Monday, December 31, 2012

2012 Geology Posts That Never Quite Made It

Puddingstones in Brookline, Massachusetts; Pleistocene Coral in the Bahamas; Dinosaurs Tracks in Connecticut; Monster Sea Scorpions in Upstate NY; Diatreme Volcanoes in New Mexico and Deadly Poisonous Mushrooms in Chestnut Hill, Massachusetts

Every blogger knows the challenge. What shall I blog about next? What photos should I use? By the time the end of the year rolls around, there are always a few posts that never quite made it. And so, with this final post of the year, here they are from here and there.

This massive, foot-long clast of Westboro Formation quartzite is embedded within an arkosic sandstone matrix of the Late Proterozoic Roxbury Conglomerate, one of two surficial rock units that comprise the Boston Basin. The Roxbury arrived in (better stated to have participated in the formation of) New England within the terrane of Avalonia, having rifted from the supercontinent of Gondwana in the middle latitudes of the southern hemisphere. Avalonia and its accompanying Roxbury made the tectonic journey across the closing Iapetus and Rheic seas during the Early to Middle Paleozoic. This puddingstone initiated my personal geological journey some twenty years ago.
Brookline, Massachusetts
A paper-thin veneer of new ice supports a bevy of gulls.
Chestnut Hill Reservoir, Newton, Massachusetts
Evidence for changing sea levels exists around the world including the Bahamas.
Low tide has exposed "shore rocks" along the island's north coast which are in reality
150,000 year old fossilized star, starlet and brain coral. This former patch reef was once covered by water considerably deeper during the last interglacial period. During the ensuing glacial period, the sea floor became exposed on land and covered by a limestone-derived soil. The crusty soil is eroding and can be seen on the coral, that is if you can take your eyes off the Caribbean's incredibly blue-green water.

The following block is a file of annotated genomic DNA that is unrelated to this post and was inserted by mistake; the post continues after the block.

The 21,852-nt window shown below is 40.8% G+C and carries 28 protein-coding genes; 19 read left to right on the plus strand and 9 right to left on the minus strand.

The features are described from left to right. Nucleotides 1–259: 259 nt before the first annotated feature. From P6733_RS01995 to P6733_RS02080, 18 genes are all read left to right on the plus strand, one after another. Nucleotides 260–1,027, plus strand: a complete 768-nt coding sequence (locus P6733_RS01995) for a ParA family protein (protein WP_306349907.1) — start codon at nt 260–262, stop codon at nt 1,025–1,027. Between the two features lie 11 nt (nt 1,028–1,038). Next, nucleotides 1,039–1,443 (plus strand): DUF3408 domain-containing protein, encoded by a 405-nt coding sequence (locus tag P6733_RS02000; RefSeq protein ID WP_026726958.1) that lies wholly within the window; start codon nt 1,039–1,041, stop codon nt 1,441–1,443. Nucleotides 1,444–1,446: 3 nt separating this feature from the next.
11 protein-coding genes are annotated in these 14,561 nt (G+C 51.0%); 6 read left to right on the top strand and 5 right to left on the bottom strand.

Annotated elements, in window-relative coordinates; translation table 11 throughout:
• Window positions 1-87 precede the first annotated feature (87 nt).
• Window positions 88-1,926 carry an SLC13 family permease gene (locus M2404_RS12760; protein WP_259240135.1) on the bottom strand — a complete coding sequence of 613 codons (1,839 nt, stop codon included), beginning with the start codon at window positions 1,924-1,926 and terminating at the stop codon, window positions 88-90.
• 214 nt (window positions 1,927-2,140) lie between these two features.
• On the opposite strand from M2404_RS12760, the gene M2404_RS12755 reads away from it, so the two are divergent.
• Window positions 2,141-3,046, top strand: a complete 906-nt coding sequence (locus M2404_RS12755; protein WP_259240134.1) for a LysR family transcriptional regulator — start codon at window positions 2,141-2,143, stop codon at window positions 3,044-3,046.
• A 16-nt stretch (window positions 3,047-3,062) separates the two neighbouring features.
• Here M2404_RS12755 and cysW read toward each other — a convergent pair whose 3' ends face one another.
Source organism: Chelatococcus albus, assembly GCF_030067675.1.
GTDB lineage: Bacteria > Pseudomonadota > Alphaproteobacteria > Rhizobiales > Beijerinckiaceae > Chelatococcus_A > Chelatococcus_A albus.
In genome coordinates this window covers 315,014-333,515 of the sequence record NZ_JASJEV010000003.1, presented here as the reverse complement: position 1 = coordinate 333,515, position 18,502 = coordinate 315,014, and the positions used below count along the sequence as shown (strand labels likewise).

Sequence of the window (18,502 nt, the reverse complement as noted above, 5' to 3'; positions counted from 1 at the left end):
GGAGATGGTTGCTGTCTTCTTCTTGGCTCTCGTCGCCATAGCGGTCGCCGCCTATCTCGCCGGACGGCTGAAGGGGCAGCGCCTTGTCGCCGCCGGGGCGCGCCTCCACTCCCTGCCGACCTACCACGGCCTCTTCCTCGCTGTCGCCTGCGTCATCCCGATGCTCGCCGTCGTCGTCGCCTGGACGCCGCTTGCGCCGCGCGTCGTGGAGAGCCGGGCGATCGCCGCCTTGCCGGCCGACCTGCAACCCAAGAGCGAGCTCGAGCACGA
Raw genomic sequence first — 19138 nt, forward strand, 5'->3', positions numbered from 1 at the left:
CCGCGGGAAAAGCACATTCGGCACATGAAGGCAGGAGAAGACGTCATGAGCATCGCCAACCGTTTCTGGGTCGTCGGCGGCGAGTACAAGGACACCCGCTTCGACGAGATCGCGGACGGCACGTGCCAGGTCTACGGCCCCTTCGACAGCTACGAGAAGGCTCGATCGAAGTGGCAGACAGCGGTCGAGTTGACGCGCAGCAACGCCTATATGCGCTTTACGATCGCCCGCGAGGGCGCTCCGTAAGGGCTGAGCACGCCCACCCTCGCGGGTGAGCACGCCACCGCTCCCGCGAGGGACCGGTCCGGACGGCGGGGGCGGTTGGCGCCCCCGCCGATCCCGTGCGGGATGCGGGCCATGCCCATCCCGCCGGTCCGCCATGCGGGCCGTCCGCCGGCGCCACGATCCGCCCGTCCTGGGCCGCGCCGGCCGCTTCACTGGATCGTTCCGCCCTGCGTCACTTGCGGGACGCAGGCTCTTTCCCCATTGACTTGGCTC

Cable Beach, New Providence Island, Bahamas
This is a positive (upper member) cast of a portion of a trackway of a bipedal theropod
in shallow-water, arkosic sandstones of the Lower Jurassic Portland Formation. This brownstone, the building stone that shaped America during the late 1800's, was deposited in an aborted rift basin called the Hartford Basin in response to the opening of the Atlantic Ocean. The foot-long footprint is likely that of a Dilophosaurus or Coelophysis, early carnivors of the Mesozoic. Not too far from here in South Hadley, Massachusetts, in 1802 a farm boy named Pliny Moody discovered the first trackway in North America. That was in the Deerfield Basin, a failed rift basin almost identical stratigraphically to the Hartford. The local preacher, seeing the print's three-toed anatomy, called it Noah's Raven, a prophetic analysis considering the evolutionary relationship between reptiles and birds.
Meehan Quarry, Hartford Basin of the Connecticut Valley, Portland, Connecticut

This hexagonal tholeiitic basalt, with its characteristic geometry of extremely regular polygonal joints,
formed as a consequence of its cooling history. These erratics fractured from a colonade of the Lower Jurassic Holyoke Basalt Flow, the middle of three flood basalts that were generated in 1,200 miles of Mesozoic rift basins along the eastern margin of North America (and across the Atlantic as well) during early rifting of the Atlantic Ocean. This trap rock, as it's called colloquially, has its name derived from the Swedish word for stairs ("trappa") referring to the step-like pattern the extrusive igneous rock assumes once cooled and contracted. Interestingly, the generation of massive volumes of this flood basalt is cited as a possible cause of the Permo-Triassic extinction event.
Tilcon Trap Rock Quarry, North Branford, Connecticut
Preserved in the famous Bertie Waterlimes of Central New York, these are exoskeletal molts
of Eurypterus remipes, also known as a "sea scorpion," a necessity of growth for all body- and limb-jointed arthropods. Classified as a chelicerate (along with spiders and horseshoe crabs) based on the morphology of its anterior appendages, it was a marine creature actually related to a similarly marine scorpion. Both plied the hypersaline seas that formed cratonward within the foreland basin of the Taconic Orogeny during the Late Silurian. Eurypterids went extinct at the end of the Paleozoic during the end Permian extinction along with up to 96% of marine species. Scorpions survived the Great Dying and now enjoy a terrestrial existence.
Bertie Waterlimes, Lang’s Quarry, Passage Gulf, Ilion, NY

I have been jogging around this reservoir for thirty-five years. It was constructed in 1870